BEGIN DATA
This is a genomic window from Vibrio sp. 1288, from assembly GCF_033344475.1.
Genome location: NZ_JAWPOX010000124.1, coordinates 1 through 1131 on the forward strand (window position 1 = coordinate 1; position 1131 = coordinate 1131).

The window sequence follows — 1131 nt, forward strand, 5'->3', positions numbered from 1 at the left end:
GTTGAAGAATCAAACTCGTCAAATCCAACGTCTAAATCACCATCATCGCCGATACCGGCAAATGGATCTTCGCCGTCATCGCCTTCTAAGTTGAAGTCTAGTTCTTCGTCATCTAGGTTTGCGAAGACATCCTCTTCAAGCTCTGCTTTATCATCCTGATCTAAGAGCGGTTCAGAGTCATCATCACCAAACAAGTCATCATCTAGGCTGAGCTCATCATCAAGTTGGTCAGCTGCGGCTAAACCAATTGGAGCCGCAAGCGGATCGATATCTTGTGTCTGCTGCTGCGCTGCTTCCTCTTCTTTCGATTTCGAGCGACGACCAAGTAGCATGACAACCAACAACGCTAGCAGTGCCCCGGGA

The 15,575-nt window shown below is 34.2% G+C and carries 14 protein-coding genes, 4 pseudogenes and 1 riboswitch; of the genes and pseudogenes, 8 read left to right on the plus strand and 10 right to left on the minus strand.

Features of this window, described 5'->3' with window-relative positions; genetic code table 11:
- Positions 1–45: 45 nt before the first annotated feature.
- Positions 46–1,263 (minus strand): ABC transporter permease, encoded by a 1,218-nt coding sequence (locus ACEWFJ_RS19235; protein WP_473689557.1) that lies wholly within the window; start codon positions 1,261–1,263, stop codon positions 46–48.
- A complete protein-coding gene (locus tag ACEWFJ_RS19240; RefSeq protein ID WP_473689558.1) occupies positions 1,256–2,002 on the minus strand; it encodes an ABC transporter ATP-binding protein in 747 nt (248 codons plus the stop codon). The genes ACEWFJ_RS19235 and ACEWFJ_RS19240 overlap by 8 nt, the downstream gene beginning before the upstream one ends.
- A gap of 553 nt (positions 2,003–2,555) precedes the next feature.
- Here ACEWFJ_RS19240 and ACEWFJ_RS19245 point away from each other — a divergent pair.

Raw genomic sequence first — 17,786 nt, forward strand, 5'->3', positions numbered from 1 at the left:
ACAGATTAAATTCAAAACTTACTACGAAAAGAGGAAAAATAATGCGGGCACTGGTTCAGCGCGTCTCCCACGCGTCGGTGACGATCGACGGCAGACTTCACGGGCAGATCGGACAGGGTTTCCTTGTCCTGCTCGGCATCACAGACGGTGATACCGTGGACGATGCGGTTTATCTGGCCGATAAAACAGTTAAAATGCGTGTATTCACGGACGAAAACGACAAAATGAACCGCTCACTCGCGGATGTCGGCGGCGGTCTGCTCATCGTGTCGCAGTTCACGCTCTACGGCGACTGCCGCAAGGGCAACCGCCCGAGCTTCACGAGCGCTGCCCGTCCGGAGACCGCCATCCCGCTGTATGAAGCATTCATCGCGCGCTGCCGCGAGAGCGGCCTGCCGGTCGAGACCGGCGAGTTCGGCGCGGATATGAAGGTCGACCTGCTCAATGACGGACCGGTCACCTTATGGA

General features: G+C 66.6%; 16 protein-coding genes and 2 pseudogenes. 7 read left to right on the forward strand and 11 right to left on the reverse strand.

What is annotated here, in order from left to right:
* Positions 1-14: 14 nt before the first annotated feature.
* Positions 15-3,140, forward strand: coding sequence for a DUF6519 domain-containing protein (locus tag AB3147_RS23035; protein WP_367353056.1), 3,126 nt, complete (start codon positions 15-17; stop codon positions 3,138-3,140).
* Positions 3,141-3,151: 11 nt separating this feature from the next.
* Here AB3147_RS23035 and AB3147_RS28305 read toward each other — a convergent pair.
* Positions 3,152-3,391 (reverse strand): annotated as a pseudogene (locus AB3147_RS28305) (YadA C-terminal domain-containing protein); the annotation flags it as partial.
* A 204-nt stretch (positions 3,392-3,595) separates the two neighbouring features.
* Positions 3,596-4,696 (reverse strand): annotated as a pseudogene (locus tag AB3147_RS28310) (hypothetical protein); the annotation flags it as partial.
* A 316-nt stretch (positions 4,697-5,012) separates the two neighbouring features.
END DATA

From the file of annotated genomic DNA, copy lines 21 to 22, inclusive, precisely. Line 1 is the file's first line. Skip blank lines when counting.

* A 204-nt stretch (positions 3,392-3,595) separates the two neighbouring features.
* Positions 3,596-4,696 (reverse strand): annotated as a pseudogene (locus tag AB3147_RS28310) (hypothetical protein); the annotation flags it as partial.